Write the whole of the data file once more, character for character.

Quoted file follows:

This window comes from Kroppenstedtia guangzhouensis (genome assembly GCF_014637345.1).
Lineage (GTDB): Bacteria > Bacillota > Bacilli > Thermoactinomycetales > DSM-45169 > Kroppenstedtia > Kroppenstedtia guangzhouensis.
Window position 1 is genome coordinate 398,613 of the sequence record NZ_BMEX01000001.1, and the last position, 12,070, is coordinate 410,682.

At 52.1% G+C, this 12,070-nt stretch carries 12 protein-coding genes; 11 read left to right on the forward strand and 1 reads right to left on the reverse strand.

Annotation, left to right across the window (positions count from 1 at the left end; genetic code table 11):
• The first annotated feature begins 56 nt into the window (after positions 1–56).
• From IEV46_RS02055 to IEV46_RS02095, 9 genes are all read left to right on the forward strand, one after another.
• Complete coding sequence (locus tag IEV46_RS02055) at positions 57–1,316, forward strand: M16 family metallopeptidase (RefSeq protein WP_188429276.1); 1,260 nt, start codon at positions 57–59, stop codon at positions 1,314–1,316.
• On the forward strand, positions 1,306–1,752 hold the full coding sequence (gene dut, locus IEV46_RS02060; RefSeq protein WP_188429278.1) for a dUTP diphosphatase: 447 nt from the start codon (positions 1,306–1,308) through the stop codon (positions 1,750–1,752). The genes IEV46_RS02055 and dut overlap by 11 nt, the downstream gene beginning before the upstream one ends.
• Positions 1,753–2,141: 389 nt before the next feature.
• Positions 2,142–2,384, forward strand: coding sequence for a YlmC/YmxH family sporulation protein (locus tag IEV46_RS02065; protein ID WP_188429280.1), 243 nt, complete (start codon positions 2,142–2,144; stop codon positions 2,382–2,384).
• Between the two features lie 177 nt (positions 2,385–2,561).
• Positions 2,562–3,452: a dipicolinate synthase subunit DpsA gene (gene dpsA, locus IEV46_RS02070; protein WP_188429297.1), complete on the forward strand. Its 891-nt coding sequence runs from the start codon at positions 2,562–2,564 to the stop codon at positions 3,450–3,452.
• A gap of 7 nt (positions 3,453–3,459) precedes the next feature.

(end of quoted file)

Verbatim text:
This window comes from Kroppenstedtia guangzhouensis (genome assembly GCF_014637345.1).
Lineage (GTDB): Bacteria > Bacillota > Bacilli > Thermoactinomycetales > DSM-45169 > Kroppenstedtia > Kroppenstedtia guangzhouensis.
Window position 1 is genome coordinate 398,613 of the sequence record NZ_BMEX01000001.1, and the last position, 12,070, is coordinate 410,682.

At 52.1% G+C, this 12,070-nt stretch carries 12 protein-coding genes; 11 read left to right on the forward strand and 1 reads right to left on the reverse strand.

Annotation, left to right across the window (positions count from 1 at the left end; genetic code table 11):
• The first annotated feature begins 56 nt into the window (after positions 1–56).
• From IEV46_RS02055 to IEV46_RS02095, 9 genes are all read left to right on the forward strand, one after another.
• Complete coding sequence (locus tag IEV46_RS02055) at positions 57–1,316, forward strand: M16 family metallopeptidase (RefSeq protein WP_188429276.1); 1,260 nt, start codon at positions 57–59, stop codon at positions 1,314–1,316.
• On the forward strand, positions 1,306–1,752 hold the full coding sequence (gene dut, locus IEV46_RS02060; RefSeq protein WP_188429278.1) for a dUTP diphosphatase: 447 nt from the start codon (positions 1,306–1,308) through the stop codon (positions 1,750–1,752). The genes IEV46_RS02055 and dut overlap by 11 nt, the downstream gene beginning before the upstream one ends.
• Positions 1,753–2,141: 389 nt before the next feature.
• Positions 2,142–2,384, forward strand: coding sequence for a YlmC/YmxH family sporulation protein (locus tag IEV46_RS02065; protein ID WP_188429280.1), 243 nt, complete (start codon positions 2,142–2,144; stop codon positions 2,382–2,384).
• Between the two features lie 177 nt (positions 2,385–2,561).
• Positions 2,562–3,452: a dipicolinate synthase subunit DpsA gene (gene dpsA, locus IEV46_RS02070; protein WP_188429297.1), complete on the forward strand. Its 891-nt coding sequence runs from the start codon at positions 2,562–2,564 to the stop codon at positions 3,450–3,452.
• A gap of 7 nt (positions 3,453–3,459) precedes the next feature.